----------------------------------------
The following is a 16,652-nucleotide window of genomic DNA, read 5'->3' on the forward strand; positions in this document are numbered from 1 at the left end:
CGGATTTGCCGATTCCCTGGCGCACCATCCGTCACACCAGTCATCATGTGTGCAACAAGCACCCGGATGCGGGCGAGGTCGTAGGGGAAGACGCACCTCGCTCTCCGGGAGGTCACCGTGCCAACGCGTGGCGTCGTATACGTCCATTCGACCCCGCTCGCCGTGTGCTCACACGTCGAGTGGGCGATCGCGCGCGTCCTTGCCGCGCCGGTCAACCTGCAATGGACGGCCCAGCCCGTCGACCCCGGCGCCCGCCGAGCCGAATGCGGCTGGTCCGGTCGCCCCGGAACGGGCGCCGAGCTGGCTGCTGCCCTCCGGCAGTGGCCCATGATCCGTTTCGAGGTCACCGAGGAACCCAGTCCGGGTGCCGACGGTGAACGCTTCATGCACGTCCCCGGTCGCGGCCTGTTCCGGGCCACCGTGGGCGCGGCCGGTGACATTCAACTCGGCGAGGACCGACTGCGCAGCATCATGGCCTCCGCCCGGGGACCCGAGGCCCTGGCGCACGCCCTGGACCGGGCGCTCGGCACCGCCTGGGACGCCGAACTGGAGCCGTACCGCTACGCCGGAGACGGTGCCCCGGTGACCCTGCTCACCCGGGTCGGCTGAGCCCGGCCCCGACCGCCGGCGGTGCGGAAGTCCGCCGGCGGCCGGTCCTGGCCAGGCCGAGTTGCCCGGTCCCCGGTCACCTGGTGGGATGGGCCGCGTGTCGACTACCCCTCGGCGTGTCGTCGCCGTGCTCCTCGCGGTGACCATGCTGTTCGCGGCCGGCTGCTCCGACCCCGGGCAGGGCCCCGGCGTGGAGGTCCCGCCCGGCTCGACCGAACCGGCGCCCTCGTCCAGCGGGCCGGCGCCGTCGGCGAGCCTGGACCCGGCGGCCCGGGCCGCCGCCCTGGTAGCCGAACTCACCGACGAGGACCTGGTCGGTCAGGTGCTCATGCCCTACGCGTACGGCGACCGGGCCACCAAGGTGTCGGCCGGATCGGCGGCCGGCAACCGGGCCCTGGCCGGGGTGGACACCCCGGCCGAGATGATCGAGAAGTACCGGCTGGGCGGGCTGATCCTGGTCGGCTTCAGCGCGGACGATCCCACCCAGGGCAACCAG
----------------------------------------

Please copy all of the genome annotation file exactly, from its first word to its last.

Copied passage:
The following is a 16,652-nucleotide window of genomic DNA, read 5'->3' on the forward strand; positions in this document are numbered from 1 at the left end:
CGGATTTGCCGATTCCCTGGCGCACCATCCGTCACACCAGTCATCATGTGTGCAACAAGCACCCGGATGCGGGCGAGGTCGTAGGGGAAGACGCACCTCGCTCTCCGGGAGGTCACCGTGCCAACGCGTGGCGTCGTATACGTCCATTCGACCCCGCTCGCCGTGTGCTCACACGTCGAGTGGGCGATCGCGCGCGTCCTTGCCGCGCCGGTCAACCTGCAATGGACGGCCCAGCCCGTCGACCCCGGCGCCCGCCGAGCCGAATGCGGCTGGTCCGGTCGCCCCGGAACGGGCGCCGAGCTGGCTGCTGCCCTCCGGCAGTGGCCCATGATCCGTTTCGAGGTCACCGAGGAACCCAGTCCGGGTGCCGACGGTGAACGCTTCATGCACGTCCCCGGTCGCGGCCTGTTCCGGGCCACCGTGGGCGCGGCCGGTGACATTCAACTCGGCGAGGACCGACTGCGCAGCATCATGGCCTCCGCCCGGGGACCCGAGGCCCTGGCGCACGCCCTGGACCGGGCGCTCGGCACCGCCTGGGACGCCGAACTGGAGCCGTACCGCTACGCCGGAGACGGTGCCCCGGTGACCCTGCTCACCCGGGTCGGCTGAGCCCGGCCCCGACCGCCGGCGGTGCGGAAGTCCGCCGGCGGCCGGTCCTGGCCAGGCCGAGTTGCCCGGTCCCCGGTCACCTGGTGGGATGGGCCGCGTGTCGACTACCCCTCGGCGTGTCGTCGCCGTGCTCCTCGCGGTGACCATGCTGTTCGCGGCCGGCTGCTCCGACCCCGGGCAGGGCCCCGGCGTGGAGGTCCCGCCCGGCTCGACCGAACCGGCGCCCTCGTCCAGCGGGCCGGCGCCGTCGGCGAGCCTGGACCCGGCGGCCCGGGCCGCCGCCCTGGTAGCCGAACTCACCGACGAGGACCTGGTCGGTCAGGTGCTCATGCCCTACGCGTACGGCGACCGGGCCACCAAGGTGTCGGCCGGATCGGCGGCCGGCAACCGGGCCCTGGCCGGGGTGGACACCCCGGCCGAGATGATCGAGAAGTACCGGCTGGGCGGGCTGATCCTGGTCGGCTTCAGCGCGGACGATCCCACCCAGGGCAACCAG